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Correspondents On The Couch

In the aftermath of the White House pressroom drama that saw press secretary Scott McClellan and reporters re-enacting scenes from grade school playgrounds of their pasts, there has been a lot of talk about the relationship between the media and the administration. Even before this latest incident over Vice President Cheney's accidental shooting, former White House press secretary Mike McCurry was publicly questioning the value of televising the daily briefing (even though it was he who instituted that practice).

Covering the White House has to be one of the more frustrating jobs for a reporter because, let's face it, information doesn't exactly flood out of any administration and it barely trickles out of the current one. The gig ensures plenty of air-time and bylines but most often, it's more a chronicle of events than anything else. Still, this morning's Katharine Seelye article in The New York Times offers up one of the more, um, unique explanations of why the press briefings sometimes become so confrontational:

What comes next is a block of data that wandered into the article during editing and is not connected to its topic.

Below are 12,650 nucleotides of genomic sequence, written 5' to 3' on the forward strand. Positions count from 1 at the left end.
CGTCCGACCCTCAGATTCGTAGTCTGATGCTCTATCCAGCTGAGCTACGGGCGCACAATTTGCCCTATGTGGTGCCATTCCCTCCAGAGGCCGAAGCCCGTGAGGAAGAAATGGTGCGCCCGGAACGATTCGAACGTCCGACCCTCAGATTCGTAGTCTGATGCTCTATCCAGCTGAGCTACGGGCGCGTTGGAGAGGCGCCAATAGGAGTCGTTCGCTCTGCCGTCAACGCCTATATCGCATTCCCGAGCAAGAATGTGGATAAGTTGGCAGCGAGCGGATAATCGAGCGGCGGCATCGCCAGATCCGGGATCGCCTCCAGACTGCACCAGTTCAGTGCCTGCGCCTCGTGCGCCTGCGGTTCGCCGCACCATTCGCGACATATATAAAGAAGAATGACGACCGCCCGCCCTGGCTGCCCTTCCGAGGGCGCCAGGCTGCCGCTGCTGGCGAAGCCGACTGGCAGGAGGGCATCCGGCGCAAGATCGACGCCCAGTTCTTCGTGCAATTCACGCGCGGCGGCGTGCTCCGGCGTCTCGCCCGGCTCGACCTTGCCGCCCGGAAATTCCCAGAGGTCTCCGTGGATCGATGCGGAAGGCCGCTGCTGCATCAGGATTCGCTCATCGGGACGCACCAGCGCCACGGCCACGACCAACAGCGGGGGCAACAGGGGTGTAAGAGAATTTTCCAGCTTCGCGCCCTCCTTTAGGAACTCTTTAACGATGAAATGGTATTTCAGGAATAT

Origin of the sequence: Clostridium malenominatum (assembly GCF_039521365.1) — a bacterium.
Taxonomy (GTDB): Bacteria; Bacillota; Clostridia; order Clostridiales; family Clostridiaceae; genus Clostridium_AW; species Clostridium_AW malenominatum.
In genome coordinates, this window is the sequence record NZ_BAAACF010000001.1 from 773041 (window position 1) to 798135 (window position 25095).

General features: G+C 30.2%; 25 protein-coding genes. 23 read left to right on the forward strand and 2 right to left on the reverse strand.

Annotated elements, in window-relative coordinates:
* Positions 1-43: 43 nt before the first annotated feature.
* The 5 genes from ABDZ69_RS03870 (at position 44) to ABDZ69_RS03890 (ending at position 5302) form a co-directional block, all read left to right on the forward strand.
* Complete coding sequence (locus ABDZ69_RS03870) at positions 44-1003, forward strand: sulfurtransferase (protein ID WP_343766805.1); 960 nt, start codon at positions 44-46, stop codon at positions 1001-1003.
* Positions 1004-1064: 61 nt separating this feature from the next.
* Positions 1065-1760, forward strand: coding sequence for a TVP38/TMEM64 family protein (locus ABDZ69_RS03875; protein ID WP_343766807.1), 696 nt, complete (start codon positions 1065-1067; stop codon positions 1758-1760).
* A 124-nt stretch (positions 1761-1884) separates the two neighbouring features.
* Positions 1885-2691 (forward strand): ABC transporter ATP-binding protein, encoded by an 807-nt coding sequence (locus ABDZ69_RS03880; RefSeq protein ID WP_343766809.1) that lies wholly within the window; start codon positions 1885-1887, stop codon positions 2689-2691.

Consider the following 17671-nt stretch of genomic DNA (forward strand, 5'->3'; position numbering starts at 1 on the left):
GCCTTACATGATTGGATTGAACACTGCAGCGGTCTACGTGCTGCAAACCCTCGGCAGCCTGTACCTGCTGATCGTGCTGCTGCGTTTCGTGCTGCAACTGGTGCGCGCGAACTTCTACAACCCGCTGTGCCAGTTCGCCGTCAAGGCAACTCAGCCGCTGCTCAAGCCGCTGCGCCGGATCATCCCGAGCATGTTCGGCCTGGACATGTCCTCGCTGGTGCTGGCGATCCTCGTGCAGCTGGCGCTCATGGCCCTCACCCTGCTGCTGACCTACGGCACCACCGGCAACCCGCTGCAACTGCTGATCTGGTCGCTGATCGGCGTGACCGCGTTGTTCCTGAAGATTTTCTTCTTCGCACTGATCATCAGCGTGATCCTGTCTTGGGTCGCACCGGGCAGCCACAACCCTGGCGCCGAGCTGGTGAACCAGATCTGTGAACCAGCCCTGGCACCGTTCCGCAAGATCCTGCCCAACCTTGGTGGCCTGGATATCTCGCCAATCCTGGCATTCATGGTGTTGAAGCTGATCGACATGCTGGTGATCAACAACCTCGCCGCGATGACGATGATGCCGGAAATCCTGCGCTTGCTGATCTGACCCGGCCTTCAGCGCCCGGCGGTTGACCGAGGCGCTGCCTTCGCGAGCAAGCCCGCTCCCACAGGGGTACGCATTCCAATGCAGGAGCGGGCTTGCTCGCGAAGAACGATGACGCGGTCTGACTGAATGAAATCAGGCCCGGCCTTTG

Renana Brooks, a clinical psychologist practicing in Washington who said she had counseled several White House correspondents, said the last few years had given rise to "White House reporter syndrome," in which competitive high achievers feel restricted and controlled and become emotionally isolated from others who are not steeped in the same experience.

She said the syndrome was evident in the Cheney case, which she described as an inconsequential event that produced an outsize feeding frenzy. She said some reporters used the occasion to compensate for not having pressed harder before the Iraq war.

"It's like any post-traumatic stress," she said, "like when someone dies and you think you could have saved them."

"White House reporter syndrome?" The doctor is in.